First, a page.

A Digital Makeover
A step into the digital age.
Our task was to rethink and redesign the rider experience for the legendary brand of motorcycles while creating a bespoke, digital experience that respects the needs and desires of different types of riders. And just to make things a little more challenging, we had to do it on a universal platform. A back-end computing unit that is neither brand-specific nor rider-specific. In fact, it’s so ubiquitous that it is even used by competitors.
The digital experience for BMW Motorrad was built on that same universal platform. Still, you wouldn’t know that just by looking at it.
The resulting visual framework began a new era of instrument clusters for BMW Motorrad. This integration of navigation, communication, and media players into a single interface concept fulfills the motorcyclist challenges of legibility and reduced distraction while conveying the distinct design characteristics of the four respective experience worlds: Adventure, Tour, Race, and Urban.
With BMW Motorrad Connected, you can use the functionality of your smartphone—be it calls, music, or navigation—all from the bike’s clear display. Via Bluetooth, you can connect the motorcycle, smartphone, and helmet to the multi-controller on the handlebars. So you always have the right playlist in your ears, stay in touch with your friends and never lose sight of your goals.
Respecting Rider Diversity
Like a BMW M driver would have sportier expectations than a BMW i3 driver, the same goes for motorcycle riders. A race rider going to a track day has different requirements than an urban scooter rider, which rarely exceeds 35 miles per hour. Before starting with the visual aesthetics, we took the time to define the fundamental experiences of each type of rider.
The BMW Motorrad ConnectedRide product family can interconnect via Bluetooth and the BMW Connected App. With this platform, more features and products will follow to make the riding experience even easier, safer, and more comfortable—no matter where and with which bike you are riding.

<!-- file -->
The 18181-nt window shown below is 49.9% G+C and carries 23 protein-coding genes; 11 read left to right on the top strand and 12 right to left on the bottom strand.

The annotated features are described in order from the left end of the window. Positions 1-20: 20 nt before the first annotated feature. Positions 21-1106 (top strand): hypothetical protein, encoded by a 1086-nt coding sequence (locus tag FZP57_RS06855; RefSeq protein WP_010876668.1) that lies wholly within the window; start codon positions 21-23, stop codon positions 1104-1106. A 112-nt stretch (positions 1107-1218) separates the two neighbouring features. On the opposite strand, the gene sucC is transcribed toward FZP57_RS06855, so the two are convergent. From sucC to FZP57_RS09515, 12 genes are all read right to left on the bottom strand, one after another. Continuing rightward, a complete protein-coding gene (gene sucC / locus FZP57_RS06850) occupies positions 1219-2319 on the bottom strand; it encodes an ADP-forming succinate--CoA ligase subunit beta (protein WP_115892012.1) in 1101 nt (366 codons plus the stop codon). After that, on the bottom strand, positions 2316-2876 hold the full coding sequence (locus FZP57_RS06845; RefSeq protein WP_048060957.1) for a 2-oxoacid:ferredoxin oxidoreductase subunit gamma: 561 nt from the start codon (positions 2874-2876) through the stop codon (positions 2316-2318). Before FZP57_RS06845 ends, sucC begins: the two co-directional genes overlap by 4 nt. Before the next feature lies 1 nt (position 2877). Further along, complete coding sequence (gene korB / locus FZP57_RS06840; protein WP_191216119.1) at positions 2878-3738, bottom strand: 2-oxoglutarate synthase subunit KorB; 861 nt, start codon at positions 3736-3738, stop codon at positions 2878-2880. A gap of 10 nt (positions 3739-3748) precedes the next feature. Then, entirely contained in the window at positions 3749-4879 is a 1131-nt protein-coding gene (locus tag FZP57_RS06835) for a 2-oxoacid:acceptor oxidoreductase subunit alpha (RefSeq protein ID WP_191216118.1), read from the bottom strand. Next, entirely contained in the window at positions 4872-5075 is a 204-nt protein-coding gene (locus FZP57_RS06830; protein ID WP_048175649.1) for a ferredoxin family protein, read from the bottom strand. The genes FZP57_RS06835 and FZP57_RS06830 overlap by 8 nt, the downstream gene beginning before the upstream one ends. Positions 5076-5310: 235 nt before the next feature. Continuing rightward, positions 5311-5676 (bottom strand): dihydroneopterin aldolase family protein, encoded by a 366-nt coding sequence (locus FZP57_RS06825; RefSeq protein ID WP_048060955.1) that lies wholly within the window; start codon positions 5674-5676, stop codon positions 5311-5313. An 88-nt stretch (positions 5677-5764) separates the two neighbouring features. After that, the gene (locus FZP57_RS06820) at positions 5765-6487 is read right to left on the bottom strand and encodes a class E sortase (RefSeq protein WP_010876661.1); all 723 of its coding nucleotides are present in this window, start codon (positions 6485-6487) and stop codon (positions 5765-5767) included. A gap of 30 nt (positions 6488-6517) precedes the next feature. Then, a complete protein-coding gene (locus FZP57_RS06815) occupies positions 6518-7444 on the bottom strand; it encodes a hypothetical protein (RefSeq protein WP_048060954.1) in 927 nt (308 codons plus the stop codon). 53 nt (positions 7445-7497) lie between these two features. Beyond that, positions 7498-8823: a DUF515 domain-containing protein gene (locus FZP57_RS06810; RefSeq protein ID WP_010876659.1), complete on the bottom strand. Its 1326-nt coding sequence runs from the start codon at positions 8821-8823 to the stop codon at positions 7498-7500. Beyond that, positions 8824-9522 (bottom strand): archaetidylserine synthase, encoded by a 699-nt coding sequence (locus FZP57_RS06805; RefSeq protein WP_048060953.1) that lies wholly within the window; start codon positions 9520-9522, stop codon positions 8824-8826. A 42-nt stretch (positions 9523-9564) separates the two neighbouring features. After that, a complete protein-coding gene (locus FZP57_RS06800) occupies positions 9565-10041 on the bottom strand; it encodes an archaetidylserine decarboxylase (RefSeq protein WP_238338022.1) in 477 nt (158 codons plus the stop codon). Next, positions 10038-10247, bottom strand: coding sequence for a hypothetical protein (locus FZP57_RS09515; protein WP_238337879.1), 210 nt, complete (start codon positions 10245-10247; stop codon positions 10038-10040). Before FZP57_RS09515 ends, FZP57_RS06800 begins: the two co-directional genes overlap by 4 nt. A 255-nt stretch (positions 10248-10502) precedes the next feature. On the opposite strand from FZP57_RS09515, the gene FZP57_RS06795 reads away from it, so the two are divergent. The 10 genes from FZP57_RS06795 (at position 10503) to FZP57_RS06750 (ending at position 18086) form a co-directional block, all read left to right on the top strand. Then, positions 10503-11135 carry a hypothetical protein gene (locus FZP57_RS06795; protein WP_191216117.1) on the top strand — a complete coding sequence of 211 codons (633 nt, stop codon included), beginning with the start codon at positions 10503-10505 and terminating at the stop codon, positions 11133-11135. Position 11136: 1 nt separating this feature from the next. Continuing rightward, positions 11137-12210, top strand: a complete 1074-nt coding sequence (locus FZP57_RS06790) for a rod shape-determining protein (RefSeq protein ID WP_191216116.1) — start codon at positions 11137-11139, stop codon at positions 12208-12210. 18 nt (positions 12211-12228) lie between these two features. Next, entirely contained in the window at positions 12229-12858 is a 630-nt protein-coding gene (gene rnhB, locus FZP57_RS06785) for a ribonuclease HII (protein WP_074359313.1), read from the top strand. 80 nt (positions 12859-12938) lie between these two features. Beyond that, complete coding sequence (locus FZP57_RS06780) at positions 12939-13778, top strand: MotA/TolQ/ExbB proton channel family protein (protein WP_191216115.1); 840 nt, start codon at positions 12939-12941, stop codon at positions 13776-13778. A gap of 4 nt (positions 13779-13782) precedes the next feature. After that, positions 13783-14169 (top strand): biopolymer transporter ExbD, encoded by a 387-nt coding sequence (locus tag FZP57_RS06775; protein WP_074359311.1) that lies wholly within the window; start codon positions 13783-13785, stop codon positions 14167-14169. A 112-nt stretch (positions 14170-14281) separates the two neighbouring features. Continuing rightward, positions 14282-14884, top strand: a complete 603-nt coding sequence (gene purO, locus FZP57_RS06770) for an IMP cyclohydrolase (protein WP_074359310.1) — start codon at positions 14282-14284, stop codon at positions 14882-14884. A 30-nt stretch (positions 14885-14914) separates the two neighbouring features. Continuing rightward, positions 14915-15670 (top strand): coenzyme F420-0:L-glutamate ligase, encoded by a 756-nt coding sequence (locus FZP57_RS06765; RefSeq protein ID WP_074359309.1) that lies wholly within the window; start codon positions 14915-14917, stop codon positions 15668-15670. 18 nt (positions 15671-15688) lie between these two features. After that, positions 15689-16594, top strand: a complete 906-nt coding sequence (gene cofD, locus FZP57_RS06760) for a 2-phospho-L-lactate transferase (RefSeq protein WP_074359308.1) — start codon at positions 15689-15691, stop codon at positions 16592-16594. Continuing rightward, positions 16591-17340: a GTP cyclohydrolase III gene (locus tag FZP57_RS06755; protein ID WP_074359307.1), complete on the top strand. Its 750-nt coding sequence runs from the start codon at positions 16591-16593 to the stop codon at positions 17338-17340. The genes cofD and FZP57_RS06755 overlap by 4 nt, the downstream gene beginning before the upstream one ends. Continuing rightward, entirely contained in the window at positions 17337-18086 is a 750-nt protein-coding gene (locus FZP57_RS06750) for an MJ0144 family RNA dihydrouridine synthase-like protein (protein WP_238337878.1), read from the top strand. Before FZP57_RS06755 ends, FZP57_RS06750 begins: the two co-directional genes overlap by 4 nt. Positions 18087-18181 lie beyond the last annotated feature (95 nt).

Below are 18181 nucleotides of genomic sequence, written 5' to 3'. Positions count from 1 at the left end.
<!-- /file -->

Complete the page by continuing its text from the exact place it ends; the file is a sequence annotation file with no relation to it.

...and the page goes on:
The four distinct interfaces represent the different riding worlds: Sport, Adventure, Tour, and Urban. The visual display of information and the user interaction with them can, at times, be completely different. Not just for the sake of variety but because the underlying riding experience changes drastically depending on the context.
For example, Sport has a very linear gauge with speed and tilt angle. Going around a turn on the track, this is the kind of information you need to know, so you don’t lose traction and slide. On the other hand, Adventure is made for the off-road, dirt-biking types and has a big bar graph for the RPM.
Leveraging layout, color, graphics, and behavior to bring these four characters to life, we created four interfaces that look very different from one another. And indeed, very different from the original and the competition. But the real differentiation does not come from the visual language. It’s the overall riding experience that defines it.
Designworks has been a critical partner in developing the automotive UX/UI experience across all brands at BMW. So, you could say that we have a decent amount of experience in digital interface design, particularly in the mobility sector. One of the biggest challenges throughout these experiences is making things glanceable, presenting information in such a way that it can be understood within a fraction of a second.
However, thanks to their unique driving context—two wheels, exposure to weather elements; sun, glare, rain, and wind—that challenge gets an extra upgrade when it comes to motorcycles.
Our focus was to create a straightforward yet modern interface. We reduced the level of complexity, kept the information that is absolutely necessary to the rider, and really ramped up the boldness and the graphic quality of the interface. Things are easy to read, even with a helmet on your head and the sun glaring in your visor. As a rider, you can see essential graphics out of the periphery of your vision without taking your eyes off the road.
Our studios worked closely with a very creative and interdisciplinary BMW internal team on design development over several years.
As mentioned before, it’s not always possible to develop a platform from scratch. When you have the right skills and experience, it doesn’t matter if the platform is universal or proprietary. As long as you invest the time and effort to understand the user’s needs and the experience they desire, you will be able to develop a brand-appropriate and user-relevant experience. That’s the strength and beauty of human-centric design.